It’s a low-risk endeavour for the criminal landlord. But how does it work in practice? What are the mechanics? That’s what the series attempts to analyse and explain.
Lesson #1: Tenants, the crop to be harvested
Your average Generation Renter is not normally involved. By ‘Generation Renter’, I mean people articulate and savvy enough about their rights to not only spot a crook but also, able to stand up and fight back when the situation requires it. These people are not the target of your criminal landlord.
- People not entitled to the full rate of HB under 35,
- Migrants, both legal and illegal,
- People with drink, drug or mental health problems,
- Trafficked people.
All these are ignorant of renting laws and tenant rights, scared or worn down and too familiar with being pushed around to raise any problems.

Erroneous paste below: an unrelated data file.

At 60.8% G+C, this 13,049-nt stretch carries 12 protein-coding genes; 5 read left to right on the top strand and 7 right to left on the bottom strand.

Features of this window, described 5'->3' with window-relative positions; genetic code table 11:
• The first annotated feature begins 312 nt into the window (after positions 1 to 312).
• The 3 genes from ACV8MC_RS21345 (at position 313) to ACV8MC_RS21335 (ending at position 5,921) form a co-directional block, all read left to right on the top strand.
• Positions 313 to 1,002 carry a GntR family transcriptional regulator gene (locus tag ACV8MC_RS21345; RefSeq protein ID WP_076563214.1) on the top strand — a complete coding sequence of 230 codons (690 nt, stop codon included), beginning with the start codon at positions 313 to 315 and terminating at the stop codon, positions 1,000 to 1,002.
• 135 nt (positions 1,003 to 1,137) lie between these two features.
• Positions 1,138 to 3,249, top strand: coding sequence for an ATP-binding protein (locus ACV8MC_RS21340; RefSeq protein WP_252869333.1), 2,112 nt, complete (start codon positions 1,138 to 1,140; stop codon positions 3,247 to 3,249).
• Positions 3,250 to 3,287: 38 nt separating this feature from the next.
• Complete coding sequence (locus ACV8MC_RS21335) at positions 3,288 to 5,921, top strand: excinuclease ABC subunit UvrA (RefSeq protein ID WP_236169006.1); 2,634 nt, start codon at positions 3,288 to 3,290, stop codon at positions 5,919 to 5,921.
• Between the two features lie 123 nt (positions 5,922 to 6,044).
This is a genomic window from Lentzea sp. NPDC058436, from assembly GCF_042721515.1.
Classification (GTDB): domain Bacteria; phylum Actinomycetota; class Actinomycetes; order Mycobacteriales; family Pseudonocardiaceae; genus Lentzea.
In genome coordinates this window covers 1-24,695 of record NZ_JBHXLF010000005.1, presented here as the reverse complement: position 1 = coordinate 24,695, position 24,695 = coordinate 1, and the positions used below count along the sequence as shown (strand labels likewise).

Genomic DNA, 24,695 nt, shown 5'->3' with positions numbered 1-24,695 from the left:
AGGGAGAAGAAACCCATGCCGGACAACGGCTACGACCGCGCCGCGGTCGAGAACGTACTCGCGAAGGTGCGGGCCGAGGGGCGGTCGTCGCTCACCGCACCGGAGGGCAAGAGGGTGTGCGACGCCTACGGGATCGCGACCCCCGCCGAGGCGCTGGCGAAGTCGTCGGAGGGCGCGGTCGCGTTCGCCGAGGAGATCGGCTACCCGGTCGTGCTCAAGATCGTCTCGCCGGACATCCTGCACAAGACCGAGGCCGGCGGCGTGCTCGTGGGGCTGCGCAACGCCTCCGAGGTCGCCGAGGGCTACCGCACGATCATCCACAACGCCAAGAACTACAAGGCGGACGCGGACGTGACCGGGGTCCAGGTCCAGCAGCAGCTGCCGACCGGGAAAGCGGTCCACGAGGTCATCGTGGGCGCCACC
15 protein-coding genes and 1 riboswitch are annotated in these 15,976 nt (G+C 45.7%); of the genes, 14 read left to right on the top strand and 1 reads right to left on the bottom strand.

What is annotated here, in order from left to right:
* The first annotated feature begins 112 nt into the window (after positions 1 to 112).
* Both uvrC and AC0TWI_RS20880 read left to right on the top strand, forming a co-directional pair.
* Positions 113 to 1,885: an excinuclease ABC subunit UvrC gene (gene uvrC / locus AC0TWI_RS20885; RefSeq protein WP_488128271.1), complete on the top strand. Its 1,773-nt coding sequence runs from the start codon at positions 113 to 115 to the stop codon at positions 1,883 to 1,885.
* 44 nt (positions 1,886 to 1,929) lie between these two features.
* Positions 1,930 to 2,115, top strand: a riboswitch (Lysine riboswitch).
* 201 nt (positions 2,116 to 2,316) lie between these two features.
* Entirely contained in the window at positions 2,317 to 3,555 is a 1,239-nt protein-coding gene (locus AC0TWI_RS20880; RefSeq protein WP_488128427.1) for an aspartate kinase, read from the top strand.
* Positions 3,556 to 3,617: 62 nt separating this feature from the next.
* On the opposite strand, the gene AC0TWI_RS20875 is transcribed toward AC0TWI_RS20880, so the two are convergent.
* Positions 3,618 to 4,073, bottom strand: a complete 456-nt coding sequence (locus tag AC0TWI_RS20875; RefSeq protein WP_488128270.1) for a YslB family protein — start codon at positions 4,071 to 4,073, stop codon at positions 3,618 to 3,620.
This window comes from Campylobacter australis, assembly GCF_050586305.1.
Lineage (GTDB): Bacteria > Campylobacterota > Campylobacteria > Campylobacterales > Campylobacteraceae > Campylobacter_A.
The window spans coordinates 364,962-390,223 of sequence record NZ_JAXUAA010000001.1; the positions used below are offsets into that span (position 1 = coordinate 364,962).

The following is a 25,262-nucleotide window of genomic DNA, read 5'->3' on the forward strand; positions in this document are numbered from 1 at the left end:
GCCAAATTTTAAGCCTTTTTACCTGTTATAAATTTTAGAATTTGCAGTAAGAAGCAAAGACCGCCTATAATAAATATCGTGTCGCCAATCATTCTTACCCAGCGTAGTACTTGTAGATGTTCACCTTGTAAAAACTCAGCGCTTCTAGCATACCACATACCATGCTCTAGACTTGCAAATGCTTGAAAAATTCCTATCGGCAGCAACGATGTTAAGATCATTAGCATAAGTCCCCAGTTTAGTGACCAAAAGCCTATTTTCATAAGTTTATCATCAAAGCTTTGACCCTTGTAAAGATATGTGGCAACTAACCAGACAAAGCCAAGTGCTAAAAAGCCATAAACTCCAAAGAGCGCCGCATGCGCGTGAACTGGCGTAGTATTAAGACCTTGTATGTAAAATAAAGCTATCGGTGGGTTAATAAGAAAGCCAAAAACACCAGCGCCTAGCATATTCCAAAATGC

These aren’t the people who walk into Foxtons with £3,000 to lay down in rent in advance and deposits. These are the people who get referred to a landlord or agent by a personal contact, or source property through property portals or a card in a newsagent’s window.
No questions asked, no right to rent checks needed as long as its all cash-based and as long as the occupiers understand that repairs may not be very forthcoming and little things like fire safety are not even on the agenda.
Migrants suffer even if they do have a legal right to be here
Migrants are discouraged from seeking help from any form of authority, lest they are deported, even if they have legal status.
I have been out on countless occasions with Immigration police – and trust me, its intimidating stuff. Even more so if you come from a country when someone in a stab-vest and black combat gear knocking on your door means you never get seen again. Which is often the very reason for them being in the UK in the first place.